6 Bedtime Habits That Will Help You Lose Weight

Getting a better night's sleep is one of the easiest ways to lose weight. And, impressively, it's one of the most effective according to Women's Health. Case in point: In one study, dieters who got 8.5 hours of sleep per night lost twice as much fat as those who scraped by on 5.5 hours — even though they all cut the same number of calories each day.

As you might have guessed, how you get ready for bed has a huge impact on whether or not your sleep results in weight loss. And no, we aren't going to tell you to shut off your cell phone or reserve your bed for "sleep and sex." We're sure you already follow those rules of good sleep hygiene, right? (Wink, wink.)

Add these six habits to your bedtime routine, and you'll make your weight loss journey sooo much easier:

Get your dairy on

A glass of milk, cup of Greek yogurt, or even a protein smoothie before bed can do more than fight the pre-bedtime belly growls. They also help you build more muscle while you sleep. That's because dairy is chock-full of casein, a slow-to-digest form of protein that keeps exercisers' muscles fueled with amino acids, so they can build lean mass all night long, according to research published in Medicine and Science in Sports and Exercise. Just a refresher: Building muscle is the No. 1 way to increase your metabolic rate and burn more calories every damn day.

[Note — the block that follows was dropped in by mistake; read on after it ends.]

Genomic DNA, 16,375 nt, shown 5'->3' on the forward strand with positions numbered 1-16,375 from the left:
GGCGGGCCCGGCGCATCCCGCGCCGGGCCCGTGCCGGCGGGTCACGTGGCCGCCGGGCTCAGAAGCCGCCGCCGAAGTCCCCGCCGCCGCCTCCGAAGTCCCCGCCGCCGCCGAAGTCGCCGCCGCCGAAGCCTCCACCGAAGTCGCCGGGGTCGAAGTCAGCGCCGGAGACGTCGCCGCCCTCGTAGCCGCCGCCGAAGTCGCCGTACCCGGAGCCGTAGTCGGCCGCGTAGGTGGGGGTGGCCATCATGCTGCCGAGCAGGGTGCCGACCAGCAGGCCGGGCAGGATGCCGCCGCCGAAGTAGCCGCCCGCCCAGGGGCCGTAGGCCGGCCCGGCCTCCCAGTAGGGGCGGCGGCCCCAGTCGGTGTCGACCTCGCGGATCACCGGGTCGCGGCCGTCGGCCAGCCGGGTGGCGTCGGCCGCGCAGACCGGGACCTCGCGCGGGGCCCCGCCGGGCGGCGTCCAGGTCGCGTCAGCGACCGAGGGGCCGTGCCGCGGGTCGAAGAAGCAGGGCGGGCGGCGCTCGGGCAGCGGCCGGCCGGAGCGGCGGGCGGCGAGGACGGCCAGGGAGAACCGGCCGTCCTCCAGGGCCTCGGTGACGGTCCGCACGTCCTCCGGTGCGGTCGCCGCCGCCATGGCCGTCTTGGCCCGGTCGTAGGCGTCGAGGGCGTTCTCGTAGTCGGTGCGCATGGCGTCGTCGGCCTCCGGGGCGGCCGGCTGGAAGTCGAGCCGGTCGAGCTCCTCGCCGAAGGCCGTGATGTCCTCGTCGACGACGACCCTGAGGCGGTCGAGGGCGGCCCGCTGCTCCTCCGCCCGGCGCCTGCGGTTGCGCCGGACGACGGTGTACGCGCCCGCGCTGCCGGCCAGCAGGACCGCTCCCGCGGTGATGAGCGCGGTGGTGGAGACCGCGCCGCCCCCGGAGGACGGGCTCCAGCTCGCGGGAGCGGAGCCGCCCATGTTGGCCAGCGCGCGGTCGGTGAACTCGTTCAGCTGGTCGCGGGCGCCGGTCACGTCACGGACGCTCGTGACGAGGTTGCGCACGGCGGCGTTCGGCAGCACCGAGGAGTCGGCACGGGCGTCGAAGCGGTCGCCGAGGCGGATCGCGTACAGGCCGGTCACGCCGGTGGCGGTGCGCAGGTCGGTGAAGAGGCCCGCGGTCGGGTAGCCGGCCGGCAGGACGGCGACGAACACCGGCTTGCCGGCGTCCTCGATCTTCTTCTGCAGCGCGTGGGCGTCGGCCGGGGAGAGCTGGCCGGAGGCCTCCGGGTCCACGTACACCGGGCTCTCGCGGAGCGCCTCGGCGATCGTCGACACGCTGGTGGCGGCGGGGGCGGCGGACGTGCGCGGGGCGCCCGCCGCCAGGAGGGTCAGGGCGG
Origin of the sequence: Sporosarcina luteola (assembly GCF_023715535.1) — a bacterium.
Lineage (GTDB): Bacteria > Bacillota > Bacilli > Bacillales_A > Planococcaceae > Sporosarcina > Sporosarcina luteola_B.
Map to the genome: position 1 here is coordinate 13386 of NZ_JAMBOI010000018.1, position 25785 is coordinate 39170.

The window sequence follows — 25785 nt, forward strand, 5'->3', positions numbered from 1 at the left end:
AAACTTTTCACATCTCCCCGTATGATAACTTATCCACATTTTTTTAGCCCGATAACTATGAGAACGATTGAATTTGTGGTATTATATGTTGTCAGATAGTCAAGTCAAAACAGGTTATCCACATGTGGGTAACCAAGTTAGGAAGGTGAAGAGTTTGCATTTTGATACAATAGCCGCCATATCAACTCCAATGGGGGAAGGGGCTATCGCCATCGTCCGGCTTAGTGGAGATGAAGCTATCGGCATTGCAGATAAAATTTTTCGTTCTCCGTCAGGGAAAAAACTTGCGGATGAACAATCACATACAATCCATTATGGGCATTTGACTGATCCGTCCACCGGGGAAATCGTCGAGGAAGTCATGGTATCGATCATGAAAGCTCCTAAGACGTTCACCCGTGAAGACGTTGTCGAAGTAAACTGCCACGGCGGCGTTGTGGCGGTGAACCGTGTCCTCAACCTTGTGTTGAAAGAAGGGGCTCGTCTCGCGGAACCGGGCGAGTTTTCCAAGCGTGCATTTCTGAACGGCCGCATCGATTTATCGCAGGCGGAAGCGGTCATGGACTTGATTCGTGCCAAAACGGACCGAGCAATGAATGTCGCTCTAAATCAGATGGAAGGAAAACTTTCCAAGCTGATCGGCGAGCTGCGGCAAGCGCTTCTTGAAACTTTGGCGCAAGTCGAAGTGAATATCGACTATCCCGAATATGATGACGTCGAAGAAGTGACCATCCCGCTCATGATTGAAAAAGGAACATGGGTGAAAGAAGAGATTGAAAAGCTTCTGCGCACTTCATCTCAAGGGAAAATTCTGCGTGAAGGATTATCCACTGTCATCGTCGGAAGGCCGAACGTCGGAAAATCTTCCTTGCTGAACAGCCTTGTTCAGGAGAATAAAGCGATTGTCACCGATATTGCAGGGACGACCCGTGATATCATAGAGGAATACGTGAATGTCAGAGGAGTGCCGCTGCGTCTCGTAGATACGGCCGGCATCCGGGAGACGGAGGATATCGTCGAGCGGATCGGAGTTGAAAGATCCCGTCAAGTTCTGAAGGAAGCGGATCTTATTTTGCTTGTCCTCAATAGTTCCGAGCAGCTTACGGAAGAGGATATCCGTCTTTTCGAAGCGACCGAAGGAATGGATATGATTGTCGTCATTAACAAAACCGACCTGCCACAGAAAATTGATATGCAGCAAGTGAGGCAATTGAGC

Turn down the temps

Fine-tuning the thermostat a couple of hours before bed can make drifting off to dreamland (and actually staying in it) way easier. "We need our body temperature to drop in order to sleep through the night," says Rebecca Scott, Ph.D., research assistant professor of neurology at the NYU Langone Comprehensive Epilepsy Center—Sleep Center.

Plus, research published in Diabetes shows that when people sleep in rooms set to 66.2 degrees, they convert some of their calorie-storing white fat into calorie-burning brown fat. Why? Because brown fat's in charge of heating your body, says board-certified family and bariatric physician Spencer Nadolsky, a doctor of osteopathic medicine.

Schedule solo time

"Winding down before bed can seem like a waste of time when most of us are rushing to get everything done right up until we get in bed," says Scott. But it's actually better to take the 30 minutes before hitting the hay for yourself — even if that means going to sleep a little later, he says.

Do a relaxing activity that you truly enjoy, like reading. This helps protect your sleep and energy, he says.


To read the rest of the sleep tips from Women's Health, click here!

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